In this paper we describe the sustainability of a production system in terms of trade-offs between present and future outcomes such as crop productivity. Based on the observed site-specificity of the relationship between soil characteristics and productivity, we hypothesise that to accurately assess the sustainability of an agricultural production system we must measure the interactions between farmers’ management decisions and soil quality on a site-specific basis and then aggregate the resulting relationships. The analysis of linked, site-specific economic and biophysical models shows that soil quality at a point in space and time depends on both fixed site characteristics and on the history of farmers’ management decisions. Aggregation then shows that both on farm productivity and potential productivity are functions of parameters that define the distributions of physical and economic variables in a region. Using this result, we show that measurements of sustainability based on ‘representative’ data such as mean soil characteristics will generally be biased and thus may lead to inaccurate assessment of a system’s productivity and sustainability.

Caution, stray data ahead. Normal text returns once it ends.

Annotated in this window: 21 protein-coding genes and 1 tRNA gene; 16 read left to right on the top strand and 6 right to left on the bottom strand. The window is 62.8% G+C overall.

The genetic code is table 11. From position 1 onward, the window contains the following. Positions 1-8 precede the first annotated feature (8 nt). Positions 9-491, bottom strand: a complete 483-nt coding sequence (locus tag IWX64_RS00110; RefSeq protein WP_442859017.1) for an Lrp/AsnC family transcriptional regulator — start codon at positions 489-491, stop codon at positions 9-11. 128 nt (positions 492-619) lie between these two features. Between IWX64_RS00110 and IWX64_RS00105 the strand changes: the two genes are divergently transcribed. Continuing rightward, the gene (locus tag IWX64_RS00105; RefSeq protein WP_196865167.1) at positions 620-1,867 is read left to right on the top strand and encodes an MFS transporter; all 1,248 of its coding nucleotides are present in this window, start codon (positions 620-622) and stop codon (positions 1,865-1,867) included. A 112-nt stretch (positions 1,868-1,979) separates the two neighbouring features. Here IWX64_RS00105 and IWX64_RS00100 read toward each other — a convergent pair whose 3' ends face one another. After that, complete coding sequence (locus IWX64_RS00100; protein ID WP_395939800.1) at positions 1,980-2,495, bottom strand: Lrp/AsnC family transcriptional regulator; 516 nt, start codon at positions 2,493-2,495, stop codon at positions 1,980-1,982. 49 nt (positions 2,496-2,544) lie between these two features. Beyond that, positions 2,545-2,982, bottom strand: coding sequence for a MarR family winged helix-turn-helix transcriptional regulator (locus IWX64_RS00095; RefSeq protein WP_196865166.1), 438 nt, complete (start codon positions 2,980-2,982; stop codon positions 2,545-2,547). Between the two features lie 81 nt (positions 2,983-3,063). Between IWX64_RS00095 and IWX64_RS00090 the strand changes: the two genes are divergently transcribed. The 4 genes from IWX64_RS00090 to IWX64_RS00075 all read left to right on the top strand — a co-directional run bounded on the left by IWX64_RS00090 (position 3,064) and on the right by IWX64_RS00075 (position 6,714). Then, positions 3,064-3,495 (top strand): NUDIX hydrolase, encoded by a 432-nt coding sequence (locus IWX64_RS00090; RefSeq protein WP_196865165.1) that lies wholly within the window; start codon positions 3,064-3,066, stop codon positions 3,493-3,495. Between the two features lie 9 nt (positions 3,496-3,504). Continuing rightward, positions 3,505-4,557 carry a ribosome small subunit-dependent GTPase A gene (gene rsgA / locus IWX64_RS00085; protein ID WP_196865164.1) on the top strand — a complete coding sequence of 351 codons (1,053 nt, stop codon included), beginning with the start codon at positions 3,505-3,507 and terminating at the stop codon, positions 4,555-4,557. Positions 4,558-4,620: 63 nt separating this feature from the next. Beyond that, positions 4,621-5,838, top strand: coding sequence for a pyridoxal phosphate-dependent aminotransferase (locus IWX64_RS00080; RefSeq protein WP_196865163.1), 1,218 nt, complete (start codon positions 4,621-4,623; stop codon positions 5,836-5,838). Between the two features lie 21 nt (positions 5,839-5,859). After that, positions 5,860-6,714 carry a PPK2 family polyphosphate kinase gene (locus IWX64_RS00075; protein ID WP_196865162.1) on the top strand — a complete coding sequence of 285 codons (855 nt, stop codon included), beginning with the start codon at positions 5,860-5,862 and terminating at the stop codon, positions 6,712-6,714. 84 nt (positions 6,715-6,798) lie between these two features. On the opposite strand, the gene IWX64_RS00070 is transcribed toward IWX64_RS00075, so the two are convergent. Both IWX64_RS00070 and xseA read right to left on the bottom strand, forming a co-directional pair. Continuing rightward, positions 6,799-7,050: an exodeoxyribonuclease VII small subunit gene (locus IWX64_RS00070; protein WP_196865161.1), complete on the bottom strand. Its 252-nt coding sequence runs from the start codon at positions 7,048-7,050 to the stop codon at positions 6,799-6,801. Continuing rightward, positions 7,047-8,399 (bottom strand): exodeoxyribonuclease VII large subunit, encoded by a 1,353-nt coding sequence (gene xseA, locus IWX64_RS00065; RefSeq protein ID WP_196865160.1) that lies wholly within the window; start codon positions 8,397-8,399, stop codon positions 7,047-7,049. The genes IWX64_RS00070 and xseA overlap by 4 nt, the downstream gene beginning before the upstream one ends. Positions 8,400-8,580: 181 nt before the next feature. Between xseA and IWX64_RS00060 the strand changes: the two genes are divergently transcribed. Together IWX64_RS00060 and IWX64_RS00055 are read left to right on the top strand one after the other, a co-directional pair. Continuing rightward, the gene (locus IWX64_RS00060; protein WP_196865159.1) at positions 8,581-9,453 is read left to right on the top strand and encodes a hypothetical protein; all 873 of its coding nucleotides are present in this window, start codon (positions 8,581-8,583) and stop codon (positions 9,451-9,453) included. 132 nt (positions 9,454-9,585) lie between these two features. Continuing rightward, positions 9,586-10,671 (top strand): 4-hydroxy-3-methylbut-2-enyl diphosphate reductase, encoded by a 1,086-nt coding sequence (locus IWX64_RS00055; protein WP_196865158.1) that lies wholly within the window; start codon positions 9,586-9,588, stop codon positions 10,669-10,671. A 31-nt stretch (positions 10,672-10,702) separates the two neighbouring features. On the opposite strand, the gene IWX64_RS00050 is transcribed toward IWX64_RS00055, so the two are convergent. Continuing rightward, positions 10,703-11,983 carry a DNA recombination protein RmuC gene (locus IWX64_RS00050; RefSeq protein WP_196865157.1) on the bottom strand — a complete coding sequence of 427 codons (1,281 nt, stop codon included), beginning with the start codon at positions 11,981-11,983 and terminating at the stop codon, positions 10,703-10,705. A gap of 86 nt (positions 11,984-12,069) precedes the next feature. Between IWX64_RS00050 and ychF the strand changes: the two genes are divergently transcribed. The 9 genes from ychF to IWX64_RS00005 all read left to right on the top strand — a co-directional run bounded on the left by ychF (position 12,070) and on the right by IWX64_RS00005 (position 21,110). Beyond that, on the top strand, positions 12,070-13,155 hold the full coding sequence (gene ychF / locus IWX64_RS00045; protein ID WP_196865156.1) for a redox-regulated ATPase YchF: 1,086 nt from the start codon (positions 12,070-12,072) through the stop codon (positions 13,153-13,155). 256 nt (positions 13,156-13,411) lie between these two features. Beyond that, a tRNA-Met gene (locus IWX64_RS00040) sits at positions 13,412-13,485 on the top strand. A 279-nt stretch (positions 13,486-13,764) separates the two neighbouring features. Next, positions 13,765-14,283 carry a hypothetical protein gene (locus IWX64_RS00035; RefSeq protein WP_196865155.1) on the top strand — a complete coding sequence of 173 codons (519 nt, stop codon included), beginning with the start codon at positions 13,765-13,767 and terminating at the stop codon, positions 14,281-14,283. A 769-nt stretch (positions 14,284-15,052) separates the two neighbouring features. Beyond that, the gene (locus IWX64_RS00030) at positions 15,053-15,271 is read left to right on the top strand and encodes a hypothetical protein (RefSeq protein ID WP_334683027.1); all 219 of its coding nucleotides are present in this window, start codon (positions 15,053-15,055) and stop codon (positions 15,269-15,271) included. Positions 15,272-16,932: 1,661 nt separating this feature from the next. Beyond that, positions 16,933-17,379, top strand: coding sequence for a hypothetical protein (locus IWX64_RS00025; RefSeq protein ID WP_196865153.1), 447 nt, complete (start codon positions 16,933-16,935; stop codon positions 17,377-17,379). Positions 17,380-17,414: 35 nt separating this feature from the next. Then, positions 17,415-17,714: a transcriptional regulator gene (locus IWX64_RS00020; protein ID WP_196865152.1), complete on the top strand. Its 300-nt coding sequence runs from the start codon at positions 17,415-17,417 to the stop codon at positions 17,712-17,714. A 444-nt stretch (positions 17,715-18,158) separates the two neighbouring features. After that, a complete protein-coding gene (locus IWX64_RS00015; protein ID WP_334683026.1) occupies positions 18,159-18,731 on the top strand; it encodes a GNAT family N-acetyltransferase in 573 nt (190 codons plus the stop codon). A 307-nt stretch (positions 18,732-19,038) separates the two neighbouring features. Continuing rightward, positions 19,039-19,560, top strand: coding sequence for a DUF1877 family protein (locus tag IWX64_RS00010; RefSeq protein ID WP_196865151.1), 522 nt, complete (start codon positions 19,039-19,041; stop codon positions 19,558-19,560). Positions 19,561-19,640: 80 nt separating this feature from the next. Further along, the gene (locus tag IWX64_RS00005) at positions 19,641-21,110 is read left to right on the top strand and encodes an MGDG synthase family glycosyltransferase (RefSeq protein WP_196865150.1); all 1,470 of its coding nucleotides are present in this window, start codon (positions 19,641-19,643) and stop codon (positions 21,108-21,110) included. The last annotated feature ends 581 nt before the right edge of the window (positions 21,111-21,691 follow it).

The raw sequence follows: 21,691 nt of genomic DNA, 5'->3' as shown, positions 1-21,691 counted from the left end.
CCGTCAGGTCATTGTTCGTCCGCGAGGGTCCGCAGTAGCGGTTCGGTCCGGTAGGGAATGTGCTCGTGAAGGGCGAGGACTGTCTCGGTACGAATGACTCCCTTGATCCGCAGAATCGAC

|Title of host publication||Economic policy and sustainable land use: recent advances in quantitative analysis for developing countries|
|Publisher||Springer-Verlag Berlin Heidelberg|
|Publication status||Published - 2001|